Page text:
I love shortcrust pastry on top of my pies, but you can use suet crust, puff or flake pastry. If you aren’t a pastry making person or are short of time, ready made pastry works really well.
Beef, Mushroom and Ale Pie
Enough for 4 healthy eaters.
600g diced beef (2.5 cm cubes) (ask the butcher for beef suitable for stewing, I like to use chuck or skirt with the gristle removed. A bit of fat is good for flavour, so don’t trim this off)
2 large onions, sliced or diced
2 carrots, bite sized chunks
300g mushrooms (button mushrooms used whole or large open cup mushrooms sliced)
1.5 tbs flour with good pinch of salt and pepper added
25 g of butter or dripping or 1 tablespoon sunflower/rape seed oil
1 tbs tomato puree or ketchup
400 – 450ml ale (*I like to use a local ale)
Herbs optional (a couple of bay leaves, some chopped parsley stalks and fresh thyme or winter savoury)
1 clove garlic, chopped (optional)
Ground nutmeg optional(about 1/5th tsp)
Shortcrust pastry (400g flour will make the correct amount if you want to readjust the recipe).
1 egg to glaze top of pie
- Make the pastry and chill, or make sure your pastry has been defrosted.
- Make sure the beef is dry and toss it in the seasoned flour . It is easier to do this in 2 or 3 batches so the pieces don’t stick together.
- Heat 1/3 of the fat in a saucepan with plenty of room to hold all the ingredients. Add 1/3 of the meat, coated in the seasoned flour and brown gently, remove from saucepan and place in a bowl. Add the next third of the meat and repeat, adding more fat as required.
- Once all the meat is browned, deglaze the saucepan with a splash of the ale . Pour the tasty liquid over your beef in the bowl, set aside.
- Add the remainder of the fat to your saucepan and add the onion and carrot. Brown ever so slightly, add mushrooms, garlic and nutmeg if using. Cook for a couple of minutes.
- Now add the tomato puree and stir. Return the beef to the saucepan.
- Gradually add the ale until the mixture in the saucepan is covered.
- Add herbs and bring to a gentle simmer. Cover saucepan and cook for around 1 – 2 hours until the beef is tender. Stir regularly to prevent mixture from sticking. Add more ale if necesary, the mixture wants to remain well covered with liquid. If using skirt this may take a bit longer to become tender, but the flavour is well worth the wait.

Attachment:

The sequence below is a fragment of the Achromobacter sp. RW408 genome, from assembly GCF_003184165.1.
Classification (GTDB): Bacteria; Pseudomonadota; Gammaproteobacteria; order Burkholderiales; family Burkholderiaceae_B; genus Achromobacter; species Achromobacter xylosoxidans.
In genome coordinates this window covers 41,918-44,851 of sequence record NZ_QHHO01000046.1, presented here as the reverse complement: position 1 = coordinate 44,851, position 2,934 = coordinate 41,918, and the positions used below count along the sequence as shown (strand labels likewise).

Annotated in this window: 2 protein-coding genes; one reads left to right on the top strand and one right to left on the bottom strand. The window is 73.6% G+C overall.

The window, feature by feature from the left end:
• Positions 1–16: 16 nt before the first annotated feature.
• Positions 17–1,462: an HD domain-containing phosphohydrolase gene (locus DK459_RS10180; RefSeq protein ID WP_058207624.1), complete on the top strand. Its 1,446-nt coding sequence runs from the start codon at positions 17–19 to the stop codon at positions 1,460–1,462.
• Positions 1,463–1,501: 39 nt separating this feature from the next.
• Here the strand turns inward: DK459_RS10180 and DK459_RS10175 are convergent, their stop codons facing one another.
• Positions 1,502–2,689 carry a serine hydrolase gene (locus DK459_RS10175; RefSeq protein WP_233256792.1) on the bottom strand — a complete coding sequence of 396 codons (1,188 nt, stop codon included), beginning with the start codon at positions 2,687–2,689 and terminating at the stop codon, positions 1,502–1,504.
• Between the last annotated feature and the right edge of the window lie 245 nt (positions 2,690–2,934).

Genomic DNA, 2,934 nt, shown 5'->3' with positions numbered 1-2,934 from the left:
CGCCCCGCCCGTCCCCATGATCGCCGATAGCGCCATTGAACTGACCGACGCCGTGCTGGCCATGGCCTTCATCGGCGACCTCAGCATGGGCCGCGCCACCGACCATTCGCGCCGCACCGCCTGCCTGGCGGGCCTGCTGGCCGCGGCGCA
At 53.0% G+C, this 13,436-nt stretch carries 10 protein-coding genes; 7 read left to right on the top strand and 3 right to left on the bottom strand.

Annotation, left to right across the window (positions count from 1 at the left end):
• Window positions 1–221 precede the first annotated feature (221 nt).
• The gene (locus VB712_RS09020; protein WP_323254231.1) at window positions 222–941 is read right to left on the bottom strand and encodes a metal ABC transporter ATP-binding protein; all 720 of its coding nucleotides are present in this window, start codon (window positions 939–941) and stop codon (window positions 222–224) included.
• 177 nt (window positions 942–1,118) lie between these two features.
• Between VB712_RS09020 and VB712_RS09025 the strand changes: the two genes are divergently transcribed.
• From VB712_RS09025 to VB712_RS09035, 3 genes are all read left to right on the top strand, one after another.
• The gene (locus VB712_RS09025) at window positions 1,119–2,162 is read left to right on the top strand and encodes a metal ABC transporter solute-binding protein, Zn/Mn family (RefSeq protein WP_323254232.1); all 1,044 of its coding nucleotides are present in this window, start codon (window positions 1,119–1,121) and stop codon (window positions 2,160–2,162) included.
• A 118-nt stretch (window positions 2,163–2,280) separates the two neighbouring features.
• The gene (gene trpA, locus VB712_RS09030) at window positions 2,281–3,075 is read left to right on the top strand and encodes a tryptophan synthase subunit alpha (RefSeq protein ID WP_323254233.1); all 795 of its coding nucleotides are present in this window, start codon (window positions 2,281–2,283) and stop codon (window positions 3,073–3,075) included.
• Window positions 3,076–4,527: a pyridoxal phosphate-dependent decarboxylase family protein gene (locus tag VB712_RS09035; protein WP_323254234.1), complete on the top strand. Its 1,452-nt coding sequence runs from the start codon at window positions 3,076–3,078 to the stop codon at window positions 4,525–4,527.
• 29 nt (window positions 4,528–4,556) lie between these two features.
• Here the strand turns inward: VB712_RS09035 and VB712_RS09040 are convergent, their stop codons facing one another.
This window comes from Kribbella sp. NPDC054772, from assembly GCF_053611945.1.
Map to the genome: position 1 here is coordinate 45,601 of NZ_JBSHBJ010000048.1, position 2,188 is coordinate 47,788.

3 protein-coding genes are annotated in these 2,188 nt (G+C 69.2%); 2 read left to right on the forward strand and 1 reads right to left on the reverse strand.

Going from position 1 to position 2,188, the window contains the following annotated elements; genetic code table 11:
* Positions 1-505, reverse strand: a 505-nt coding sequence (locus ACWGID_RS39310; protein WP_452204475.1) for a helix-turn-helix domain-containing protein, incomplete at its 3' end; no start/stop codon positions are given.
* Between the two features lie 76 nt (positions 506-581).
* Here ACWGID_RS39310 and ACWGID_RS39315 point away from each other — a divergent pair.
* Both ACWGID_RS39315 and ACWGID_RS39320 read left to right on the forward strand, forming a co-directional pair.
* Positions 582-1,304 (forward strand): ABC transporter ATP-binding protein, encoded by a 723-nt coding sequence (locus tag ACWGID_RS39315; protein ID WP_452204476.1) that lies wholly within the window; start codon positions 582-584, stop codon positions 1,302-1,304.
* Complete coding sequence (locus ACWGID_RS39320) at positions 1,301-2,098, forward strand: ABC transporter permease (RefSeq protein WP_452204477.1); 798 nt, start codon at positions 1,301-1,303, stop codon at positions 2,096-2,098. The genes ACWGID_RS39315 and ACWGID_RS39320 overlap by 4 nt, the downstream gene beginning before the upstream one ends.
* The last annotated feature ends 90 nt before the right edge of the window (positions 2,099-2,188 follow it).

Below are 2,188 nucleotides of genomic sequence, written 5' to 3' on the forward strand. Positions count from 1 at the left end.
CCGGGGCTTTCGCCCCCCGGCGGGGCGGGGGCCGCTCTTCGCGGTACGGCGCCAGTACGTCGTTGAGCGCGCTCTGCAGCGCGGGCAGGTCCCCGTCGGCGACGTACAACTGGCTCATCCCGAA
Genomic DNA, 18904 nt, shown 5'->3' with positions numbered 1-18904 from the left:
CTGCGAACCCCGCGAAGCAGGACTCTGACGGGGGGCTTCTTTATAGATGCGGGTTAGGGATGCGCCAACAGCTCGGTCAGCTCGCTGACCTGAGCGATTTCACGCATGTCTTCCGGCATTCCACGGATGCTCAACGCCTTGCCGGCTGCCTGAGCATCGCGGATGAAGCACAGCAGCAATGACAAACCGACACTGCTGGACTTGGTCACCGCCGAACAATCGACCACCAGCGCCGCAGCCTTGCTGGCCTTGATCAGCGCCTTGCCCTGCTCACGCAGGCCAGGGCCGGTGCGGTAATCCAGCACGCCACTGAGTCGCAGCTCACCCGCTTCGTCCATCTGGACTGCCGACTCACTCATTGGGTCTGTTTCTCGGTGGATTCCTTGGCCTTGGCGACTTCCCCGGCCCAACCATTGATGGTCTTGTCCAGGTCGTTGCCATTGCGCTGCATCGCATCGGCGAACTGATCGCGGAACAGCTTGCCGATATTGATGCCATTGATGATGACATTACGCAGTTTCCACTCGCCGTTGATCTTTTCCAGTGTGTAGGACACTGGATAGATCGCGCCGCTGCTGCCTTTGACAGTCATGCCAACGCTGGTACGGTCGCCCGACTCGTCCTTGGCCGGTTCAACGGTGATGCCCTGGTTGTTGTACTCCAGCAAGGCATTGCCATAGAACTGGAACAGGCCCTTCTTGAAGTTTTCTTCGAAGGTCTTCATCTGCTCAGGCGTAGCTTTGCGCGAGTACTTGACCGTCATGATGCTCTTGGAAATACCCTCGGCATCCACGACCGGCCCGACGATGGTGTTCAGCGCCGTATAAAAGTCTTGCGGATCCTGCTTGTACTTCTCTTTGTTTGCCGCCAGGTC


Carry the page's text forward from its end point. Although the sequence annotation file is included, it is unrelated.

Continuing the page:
- Preheat oven to 190F / 375C/ gas 5.
- Roll out pastry to fit top of pie.
- Decant the mixture into a suitable pie dish.
- Brush the rim of the dish with egg and gently place your rolled pastry on top of pie. pressing gently to edge (egg will help pastry seal). Quickly brush top of pastry with egg (I do this before I place the pastry on top of the pie, to speed along the process. The less amount of time the pastry is on top of the pie before it is placed in the oven the better). Make a hole in the pastry in middle of the pie to allow steam to pass through.
- Place in the centre of the oven for around 45 minutes, until pastry cooked through and golden.
You can make the filling in advance and chill or freeze and make into a pie as and when required.
Delicious with mash or baked potatoes and fresh vegetables.
*Oxfordshire Ales, Triple ‘B’, Extra Ordinary Bitter, from Marsh Gibbon. Delicious to drink with your pie as well as use in it. An ale “For everyday quoffing, we traditionally brew our classic bitter to give a light nutty malt, well-hopped bitterness and easy drinking enjoyment. This is no ordinary ale.” Available from Eynsham Cellars.
Oli from Eynsham Cellars also recommends Luberon, a wine from the Southern Rhone, made from a blend of Grenache and Syrah. “It is well balanced on the palate with black fruit aromas (blueberry, blackberry and blackcurrant) and white pepper. It is refined with a great length. this wine will stand up well to hearty food like beef and ale pie”.